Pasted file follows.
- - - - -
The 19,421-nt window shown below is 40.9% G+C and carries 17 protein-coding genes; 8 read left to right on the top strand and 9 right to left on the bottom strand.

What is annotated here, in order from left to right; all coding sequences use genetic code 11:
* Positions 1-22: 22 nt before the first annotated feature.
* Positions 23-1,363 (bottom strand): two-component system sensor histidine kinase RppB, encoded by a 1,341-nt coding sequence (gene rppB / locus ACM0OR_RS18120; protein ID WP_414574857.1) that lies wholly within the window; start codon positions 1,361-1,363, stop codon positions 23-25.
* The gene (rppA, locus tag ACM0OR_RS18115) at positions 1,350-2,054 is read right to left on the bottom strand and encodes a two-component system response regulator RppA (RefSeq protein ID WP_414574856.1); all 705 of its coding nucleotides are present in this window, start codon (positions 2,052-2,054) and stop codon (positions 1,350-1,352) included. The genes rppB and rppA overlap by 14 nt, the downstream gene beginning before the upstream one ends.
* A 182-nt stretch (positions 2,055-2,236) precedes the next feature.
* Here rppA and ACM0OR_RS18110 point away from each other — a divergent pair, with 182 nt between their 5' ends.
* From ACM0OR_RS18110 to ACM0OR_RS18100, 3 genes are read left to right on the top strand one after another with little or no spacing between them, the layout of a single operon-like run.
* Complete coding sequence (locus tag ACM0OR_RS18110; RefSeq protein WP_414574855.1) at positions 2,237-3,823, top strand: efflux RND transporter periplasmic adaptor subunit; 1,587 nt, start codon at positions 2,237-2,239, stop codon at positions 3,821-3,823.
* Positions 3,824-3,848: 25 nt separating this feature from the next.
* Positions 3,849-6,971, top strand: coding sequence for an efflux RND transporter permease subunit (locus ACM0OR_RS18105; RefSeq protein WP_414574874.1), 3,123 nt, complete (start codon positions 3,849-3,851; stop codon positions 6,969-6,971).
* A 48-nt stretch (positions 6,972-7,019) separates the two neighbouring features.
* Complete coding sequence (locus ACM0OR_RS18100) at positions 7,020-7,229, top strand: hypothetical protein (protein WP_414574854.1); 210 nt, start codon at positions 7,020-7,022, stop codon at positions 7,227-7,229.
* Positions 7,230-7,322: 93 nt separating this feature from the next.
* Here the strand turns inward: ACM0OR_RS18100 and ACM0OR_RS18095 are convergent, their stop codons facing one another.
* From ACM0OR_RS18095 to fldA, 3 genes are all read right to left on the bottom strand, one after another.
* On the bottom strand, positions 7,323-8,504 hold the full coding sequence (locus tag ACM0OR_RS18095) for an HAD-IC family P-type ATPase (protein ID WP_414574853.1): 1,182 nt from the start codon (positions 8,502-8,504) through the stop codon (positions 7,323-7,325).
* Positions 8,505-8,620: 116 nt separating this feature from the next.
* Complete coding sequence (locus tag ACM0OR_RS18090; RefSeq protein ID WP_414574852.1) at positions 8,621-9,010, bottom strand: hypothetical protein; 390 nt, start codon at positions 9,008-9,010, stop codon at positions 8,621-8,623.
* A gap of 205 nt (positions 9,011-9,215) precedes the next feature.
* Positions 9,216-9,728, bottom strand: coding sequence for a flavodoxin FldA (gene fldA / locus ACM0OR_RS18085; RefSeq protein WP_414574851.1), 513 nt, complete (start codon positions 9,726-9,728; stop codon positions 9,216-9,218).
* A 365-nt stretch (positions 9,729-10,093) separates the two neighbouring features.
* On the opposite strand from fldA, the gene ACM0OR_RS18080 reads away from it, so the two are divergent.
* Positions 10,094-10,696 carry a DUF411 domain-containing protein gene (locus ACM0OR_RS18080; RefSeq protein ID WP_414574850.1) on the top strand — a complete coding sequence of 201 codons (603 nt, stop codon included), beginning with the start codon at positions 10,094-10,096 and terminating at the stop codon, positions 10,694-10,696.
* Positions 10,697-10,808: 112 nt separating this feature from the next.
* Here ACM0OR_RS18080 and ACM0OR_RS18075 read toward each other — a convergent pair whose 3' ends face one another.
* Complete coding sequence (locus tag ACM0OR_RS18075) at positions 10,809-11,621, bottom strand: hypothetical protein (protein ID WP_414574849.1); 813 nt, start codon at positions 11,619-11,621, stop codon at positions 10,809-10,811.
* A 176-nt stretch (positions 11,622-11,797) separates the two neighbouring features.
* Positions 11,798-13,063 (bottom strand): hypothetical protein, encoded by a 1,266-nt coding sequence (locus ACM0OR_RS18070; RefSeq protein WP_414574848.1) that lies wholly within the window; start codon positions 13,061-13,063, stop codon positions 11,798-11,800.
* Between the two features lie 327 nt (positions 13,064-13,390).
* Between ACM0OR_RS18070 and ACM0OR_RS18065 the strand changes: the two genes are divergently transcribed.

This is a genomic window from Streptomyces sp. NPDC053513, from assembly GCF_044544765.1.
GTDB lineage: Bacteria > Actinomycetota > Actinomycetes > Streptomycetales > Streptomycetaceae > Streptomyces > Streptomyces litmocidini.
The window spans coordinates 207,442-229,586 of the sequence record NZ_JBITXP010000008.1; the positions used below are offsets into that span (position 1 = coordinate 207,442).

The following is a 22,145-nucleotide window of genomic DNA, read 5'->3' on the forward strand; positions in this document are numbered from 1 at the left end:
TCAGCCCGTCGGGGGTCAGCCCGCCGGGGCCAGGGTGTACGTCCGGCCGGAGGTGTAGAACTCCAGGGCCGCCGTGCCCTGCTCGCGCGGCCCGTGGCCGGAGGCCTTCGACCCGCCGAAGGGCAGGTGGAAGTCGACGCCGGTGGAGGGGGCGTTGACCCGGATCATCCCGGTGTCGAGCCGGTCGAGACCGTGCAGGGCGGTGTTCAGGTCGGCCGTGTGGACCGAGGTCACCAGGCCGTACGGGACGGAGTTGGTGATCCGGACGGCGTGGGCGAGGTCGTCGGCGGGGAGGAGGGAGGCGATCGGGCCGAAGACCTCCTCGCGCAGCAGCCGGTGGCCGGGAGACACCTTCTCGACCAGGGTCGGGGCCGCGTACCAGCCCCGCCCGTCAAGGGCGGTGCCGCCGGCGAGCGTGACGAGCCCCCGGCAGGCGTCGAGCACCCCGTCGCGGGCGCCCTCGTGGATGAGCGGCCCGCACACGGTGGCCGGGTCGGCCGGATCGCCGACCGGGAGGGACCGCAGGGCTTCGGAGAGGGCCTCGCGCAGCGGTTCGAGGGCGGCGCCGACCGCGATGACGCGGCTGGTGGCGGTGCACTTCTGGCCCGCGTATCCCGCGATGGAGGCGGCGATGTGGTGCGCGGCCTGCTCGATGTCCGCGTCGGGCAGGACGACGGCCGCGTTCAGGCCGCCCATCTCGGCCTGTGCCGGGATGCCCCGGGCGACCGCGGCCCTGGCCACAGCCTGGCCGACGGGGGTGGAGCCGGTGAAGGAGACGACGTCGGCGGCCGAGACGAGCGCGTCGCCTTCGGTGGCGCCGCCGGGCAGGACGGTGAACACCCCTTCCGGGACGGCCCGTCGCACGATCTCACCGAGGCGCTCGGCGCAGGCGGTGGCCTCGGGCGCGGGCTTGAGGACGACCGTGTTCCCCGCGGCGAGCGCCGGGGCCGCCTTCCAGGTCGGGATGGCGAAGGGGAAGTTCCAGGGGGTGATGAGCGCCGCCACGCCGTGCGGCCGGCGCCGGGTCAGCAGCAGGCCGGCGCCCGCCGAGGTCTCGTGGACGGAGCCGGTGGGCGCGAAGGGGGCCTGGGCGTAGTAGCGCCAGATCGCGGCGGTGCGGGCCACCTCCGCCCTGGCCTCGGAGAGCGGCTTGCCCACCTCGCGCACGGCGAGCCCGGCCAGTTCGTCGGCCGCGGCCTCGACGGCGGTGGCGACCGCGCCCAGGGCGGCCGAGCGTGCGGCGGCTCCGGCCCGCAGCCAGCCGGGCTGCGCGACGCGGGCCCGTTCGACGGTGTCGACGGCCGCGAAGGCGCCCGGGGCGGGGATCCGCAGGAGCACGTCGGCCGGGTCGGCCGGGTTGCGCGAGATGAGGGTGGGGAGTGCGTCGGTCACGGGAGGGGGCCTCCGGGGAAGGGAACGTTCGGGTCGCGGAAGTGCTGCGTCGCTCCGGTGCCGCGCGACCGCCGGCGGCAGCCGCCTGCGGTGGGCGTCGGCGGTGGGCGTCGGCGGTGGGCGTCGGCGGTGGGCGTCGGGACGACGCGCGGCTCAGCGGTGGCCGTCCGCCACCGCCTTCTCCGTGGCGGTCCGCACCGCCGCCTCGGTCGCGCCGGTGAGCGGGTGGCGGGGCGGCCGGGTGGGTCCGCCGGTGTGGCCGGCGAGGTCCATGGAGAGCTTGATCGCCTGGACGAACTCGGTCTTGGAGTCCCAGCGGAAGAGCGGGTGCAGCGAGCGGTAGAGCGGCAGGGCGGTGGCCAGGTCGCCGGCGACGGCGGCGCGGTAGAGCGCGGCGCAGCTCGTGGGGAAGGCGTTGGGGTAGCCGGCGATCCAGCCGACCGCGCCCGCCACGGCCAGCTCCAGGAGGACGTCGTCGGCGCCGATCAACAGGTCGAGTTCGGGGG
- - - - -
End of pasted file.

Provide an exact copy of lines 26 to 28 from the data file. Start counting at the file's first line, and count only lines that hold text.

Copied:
* Here ACM0OR_RS18080 and ACM0OR_RS18075 read toward each other — a convergent pair whose 3' ends face one another.
* Complete coding sequence (locus tag ACM0OR_RS18075) at positions 10,809-11,621, bottom strand: hypothetical protein (protein ID WP_414574849.1); 813 nt, start codon at positions 11,619-11,621, stop codon at positions 10,809-10,811.
* A 176-nt stretch (positions 11,622-11,797) separates the two neighbouring features.